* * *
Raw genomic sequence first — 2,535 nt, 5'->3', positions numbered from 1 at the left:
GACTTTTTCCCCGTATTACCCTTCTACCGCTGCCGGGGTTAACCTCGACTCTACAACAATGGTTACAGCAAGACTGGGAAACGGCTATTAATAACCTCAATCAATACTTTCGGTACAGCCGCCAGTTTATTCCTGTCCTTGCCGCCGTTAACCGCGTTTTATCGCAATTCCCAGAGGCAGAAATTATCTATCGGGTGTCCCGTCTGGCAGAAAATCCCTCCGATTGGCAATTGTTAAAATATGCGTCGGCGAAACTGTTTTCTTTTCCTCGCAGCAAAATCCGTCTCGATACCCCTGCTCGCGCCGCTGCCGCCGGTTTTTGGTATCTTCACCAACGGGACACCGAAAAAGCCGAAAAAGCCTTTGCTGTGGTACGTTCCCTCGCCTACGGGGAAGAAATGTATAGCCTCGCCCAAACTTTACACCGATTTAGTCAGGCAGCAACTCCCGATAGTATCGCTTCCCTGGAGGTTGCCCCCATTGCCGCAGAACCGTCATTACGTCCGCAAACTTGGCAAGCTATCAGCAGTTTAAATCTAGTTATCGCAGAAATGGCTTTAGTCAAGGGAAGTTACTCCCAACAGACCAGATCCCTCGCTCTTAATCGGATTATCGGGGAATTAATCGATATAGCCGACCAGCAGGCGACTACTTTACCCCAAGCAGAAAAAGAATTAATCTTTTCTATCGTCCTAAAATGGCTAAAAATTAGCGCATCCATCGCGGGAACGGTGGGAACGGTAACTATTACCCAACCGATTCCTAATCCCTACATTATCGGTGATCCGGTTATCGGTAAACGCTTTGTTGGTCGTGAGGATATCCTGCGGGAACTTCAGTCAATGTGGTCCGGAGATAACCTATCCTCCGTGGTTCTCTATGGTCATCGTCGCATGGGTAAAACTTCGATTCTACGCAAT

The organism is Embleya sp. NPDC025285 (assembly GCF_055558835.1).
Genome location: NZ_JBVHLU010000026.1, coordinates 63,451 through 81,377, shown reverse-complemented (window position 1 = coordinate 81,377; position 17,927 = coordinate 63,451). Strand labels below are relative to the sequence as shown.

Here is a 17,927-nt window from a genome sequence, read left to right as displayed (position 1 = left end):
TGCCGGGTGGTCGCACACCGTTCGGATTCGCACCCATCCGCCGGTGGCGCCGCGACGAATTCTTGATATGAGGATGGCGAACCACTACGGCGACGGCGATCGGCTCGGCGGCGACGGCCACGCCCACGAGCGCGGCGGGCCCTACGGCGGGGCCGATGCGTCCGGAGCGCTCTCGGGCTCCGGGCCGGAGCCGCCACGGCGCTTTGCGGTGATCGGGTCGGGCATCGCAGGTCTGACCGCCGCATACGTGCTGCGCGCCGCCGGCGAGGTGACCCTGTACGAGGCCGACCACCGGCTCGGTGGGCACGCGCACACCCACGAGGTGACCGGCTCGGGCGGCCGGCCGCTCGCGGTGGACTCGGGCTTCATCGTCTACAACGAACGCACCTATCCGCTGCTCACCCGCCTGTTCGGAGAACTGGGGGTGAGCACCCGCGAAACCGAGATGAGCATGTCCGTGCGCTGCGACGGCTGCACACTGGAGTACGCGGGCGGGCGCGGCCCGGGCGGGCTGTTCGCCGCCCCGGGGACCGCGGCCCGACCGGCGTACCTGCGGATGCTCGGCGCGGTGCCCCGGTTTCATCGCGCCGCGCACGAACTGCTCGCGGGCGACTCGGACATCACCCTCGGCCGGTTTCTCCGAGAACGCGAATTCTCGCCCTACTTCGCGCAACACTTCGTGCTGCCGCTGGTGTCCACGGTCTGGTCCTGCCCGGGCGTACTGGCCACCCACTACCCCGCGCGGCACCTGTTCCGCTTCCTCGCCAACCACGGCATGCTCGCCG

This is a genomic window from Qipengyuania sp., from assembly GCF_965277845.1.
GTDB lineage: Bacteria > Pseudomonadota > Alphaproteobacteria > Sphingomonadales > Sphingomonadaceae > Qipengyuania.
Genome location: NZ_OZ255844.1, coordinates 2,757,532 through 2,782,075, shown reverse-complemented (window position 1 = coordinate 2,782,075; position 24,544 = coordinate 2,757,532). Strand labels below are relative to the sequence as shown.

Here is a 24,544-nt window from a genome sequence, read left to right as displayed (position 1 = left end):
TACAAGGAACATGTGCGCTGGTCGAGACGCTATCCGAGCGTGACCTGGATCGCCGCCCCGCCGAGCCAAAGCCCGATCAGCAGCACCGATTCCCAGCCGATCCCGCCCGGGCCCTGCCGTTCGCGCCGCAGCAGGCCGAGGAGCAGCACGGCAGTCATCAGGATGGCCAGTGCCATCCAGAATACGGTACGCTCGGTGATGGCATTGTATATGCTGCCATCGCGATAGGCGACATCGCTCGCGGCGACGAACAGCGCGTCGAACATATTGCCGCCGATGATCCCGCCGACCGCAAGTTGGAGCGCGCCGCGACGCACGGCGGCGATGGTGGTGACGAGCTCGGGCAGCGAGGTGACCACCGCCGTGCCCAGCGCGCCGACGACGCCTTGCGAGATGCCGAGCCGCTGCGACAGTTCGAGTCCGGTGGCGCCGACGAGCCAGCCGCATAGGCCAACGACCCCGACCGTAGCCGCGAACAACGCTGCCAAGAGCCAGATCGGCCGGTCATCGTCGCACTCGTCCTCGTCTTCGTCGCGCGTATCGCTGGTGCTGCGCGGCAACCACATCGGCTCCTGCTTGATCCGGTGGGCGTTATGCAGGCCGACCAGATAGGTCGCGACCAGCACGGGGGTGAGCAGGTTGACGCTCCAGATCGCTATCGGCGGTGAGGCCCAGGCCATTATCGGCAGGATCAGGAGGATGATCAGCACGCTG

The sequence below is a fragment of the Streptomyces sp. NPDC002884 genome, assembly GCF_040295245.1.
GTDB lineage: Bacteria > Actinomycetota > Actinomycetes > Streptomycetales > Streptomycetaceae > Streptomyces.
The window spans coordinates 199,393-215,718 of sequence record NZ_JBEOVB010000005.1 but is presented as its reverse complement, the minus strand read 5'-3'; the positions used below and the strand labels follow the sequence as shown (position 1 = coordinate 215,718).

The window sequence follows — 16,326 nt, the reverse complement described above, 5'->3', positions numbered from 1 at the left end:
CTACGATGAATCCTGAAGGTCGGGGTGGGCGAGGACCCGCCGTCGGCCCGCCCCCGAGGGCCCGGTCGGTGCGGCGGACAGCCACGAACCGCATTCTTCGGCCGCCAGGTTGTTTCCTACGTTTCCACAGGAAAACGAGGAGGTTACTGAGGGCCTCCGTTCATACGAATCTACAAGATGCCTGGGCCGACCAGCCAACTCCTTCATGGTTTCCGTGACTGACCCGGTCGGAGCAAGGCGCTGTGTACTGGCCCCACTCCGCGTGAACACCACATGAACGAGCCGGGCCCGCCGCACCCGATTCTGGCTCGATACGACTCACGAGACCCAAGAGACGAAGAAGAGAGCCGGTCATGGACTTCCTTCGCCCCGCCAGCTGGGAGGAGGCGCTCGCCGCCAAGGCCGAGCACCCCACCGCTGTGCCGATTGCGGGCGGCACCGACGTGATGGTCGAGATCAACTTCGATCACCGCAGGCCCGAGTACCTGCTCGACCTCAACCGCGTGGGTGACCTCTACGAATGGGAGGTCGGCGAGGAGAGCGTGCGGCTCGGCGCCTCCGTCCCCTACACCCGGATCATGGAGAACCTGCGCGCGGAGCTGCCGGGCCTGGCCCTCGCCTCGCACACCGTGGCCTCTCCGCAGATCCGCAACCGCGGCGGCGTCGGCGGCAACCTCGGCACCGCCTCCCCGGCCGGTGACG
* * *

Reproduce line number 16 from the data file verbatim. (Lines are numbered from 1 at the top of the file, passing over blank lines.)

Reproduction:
CTACGATGAATCCTGAAGGTCGGGGTGGGCGAGGACCCGCCGTCGGCCCGCCCCCGAGGGCCCGGTCGGTGCGGCGGACAGCCACGAACCGCATTCTTCGGCCGCCAGGTTGTTTCCTACGTTTCCACAGGAAAACGAGGAGGTTACTGAGGGCCTCCGTTCATACGAATCTACAAGATGCCTGGGCCGACCAGCCAACTCCTTCATGGTTTCCGTGACTGACCCGGTCGGAGCAAGGCGCTGTGTACTGGCCCCACTCCGCGTGAACACCACATGAACGAGCCGGGCCCGCCGCACCCGATTCTGGCTCGATACGACTCACGAGACCCAAGAGACGAAGAAGAGAGCCGGTCATGGACTTCCTTCGCCCCGCCAGCTGGGAGGAGGCGCTCGCCGCCAAGGCCGAGCACCCCACCGCTGTGCCGATTGCGGGCGGCACCGACGTGATGGTCGAGATCAACTTCGATCACCGCAGGCCCGAGTACCTGCTCGACCTCAACCGCGTGGGTGACCTCTACGAATGGGAGGTCGGCGAGGAGAGCGTGCGGCTCGGCGCCTCCGTCCCCTACACCCGGATCATGGAGAACCTGCGCGCGGAGCTGCCGGGCCTGGCCCTCGCCTCGCACACCGTGGCCTCTCCGCAGATCCGCAACCGCGGCGGCGTCGGCGGCAACCTCGGCACCGCCTCCCCGGCCGGTGACG